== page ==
- And presumably once disclosed, banks will work to reduce their carbon exposure, which means new products and new terms to finance low carbon projects — globally. Presumably, an asset’s carbon profile will become as relevant as its credit risk to guide bank terms.
Losers and Winners
Fossil fuel exploration and extraction is capital intensive requiring bank financing. The carbon impact of that financing would now have to be reported by the proposed rule, even if the fossil fuel company doesn’t report itself. Money may not flow as easily to the fossil fuel sector, or at least not at today’s rates and terms.
On the flip side, more money could flow to renewable energy development. Another beneficiary would be buildings — the largest investment asset class in the world and one of the largest users of bank financing, especially for mortgages. In large cities like New York, buildings represent 70% of carbon emissions. The SEC regulations would bring bank interests closer to building carbon emissions, hopefully to finance more building energy retrofits to reduce the carbon profile of cities. This would not only save carbon, it would prevent the release of air pollutants when fossil fuels are burned, improving public health — especially respiratory health most relevant in the Covid-19 crisis.
Financing “Dirty” Projects
Where will carbon intensive projects secure financing? Private sources of capital may step in to fill the void, such as private equity firms. However, this may not completely escape the intent of the SEC rule since every company’s Scope 3 emission is another company’s Scope 1 emission. In this scenario, a carbon intensive project may secure private capital, but may still have to report its carbon impact to customers under their Scope 3 reporting. It’s more likely that banks could still lend to these projects, just at different terms. “Dirty” projects may have to pay higher costs — a “brown” premium of sorts while “green” discounts are provided to lower carbon entities. This would also start to price carbon in a new way.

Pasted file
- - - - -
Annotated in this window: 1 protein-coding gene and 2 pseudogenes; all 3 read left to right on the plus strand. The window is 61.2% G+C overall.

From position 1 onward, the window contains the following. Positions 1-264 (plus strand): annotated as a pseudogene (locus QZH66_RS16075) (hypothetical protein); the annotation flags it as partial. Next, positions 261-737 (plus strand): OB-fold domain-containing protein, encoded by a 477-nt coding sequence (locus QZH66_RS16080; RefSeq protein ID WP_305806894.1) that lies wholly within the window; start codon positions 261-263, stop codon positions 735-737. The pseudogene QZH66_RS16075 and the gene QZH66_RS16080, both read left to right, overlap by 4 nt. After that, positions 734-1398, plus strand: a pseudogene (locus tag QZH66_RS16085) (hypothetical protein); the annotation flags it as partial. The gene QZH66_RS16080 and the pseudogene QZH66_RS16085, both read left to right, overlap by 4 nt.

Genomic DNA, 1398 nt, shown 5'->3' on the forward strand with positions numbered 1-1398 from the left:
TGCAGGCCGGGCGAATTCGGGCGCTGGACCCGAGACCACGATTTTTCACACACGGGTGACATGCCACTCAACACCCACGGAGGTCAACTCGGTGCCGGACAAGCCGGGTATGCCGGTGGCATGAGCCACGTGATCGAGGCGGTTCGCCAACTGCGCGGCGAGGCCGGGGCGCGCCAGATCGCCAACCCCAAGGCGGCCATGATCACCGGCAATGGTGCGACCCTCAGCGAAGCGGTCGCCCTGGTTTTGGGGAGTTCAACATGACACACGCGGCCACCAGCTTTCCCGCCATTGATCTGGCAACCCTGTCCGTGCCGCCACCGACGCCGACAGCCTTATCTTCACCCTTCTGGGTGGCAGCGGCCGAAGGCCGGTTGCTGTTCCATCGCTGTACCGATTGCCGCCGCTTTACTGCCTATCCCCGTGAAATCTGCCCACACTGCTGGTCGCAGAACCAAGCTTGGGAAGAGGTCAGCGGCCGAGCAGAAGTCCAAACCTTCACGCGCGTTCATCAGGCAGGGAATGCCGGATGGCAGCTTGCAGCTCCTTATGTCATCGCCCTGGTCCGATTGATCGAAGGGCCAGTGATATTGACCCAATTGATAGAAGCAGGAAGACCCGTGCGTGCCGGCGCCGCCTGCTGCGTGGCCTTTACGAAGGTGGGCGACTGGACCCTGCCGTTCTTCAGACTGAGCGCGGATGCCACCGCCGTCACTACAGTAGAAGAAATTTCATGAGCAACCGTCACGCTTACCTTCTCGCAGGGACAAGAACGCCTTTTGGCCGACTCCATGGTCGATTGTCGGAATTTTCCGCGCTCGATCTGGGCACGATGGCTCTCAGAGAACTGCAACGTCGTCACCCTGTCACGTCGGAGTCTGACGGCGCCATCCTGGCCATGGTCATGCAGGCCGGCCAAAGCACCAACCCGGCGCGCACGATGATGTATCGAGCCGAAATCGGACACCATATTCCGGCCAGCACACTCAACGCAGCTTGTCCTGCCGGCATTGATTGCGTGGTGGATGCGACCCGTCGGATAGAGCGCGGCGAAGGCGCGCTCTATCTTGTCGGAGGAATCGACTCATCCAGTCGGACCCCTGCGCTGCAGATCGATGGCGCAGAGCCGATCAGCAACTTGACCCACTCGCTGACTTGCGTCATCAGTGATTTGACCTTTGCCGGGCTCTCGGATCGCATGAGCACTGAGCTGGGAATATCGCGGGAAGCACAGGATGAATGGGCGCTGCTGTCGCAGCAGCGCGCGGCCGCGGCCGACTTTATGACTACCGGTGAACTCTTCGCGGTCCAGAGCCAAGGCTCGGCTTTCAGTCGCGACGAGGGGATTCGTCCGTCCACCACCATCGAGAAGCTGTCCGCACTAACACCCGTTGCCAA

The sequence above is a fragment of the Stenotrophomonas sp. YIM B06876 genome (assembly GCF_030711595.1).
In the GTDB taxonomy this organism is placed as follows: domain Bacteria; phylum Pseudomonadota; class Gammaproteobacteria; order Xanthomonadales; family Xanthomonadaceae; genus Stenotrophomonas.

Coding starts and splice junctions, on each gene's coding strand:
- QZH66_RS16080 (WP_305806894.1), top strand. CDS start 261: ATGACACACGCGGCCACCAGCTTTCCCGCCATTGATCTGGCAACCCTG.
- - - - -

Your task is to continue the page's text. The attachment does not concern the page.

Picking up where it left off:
Just a Proposal?
The SEC proposal is just that — a proposal to which the public can comment and the government will decide to make a final regulation, or not. Many industries are opposing the measure, and members of Congress are calling for hearings on the SEC approach. Despite that opposition, those in government that want to advance the climate agenda will quickly see the widespread benefit of the SEC proposal. It’s important to note that the SEC has the ball, and the authority to act without Congress. The Washington give-and-take process will play itself out. But, the more people understand the transformative effects of disclosing the carbon impacts of bank financing, the more interest will build. Progressive banks may voluntarily decide to disclose these emissions whether there’s a regulation or not, and due to the highly competitive industry nature, this could prompt more banks to follow.
Ironically, where governments have fallen short to slow global carbon emissions, a proposal to require U.S. private sector disclosure could have the greatest impact in fighting climate change — and one few realize yet.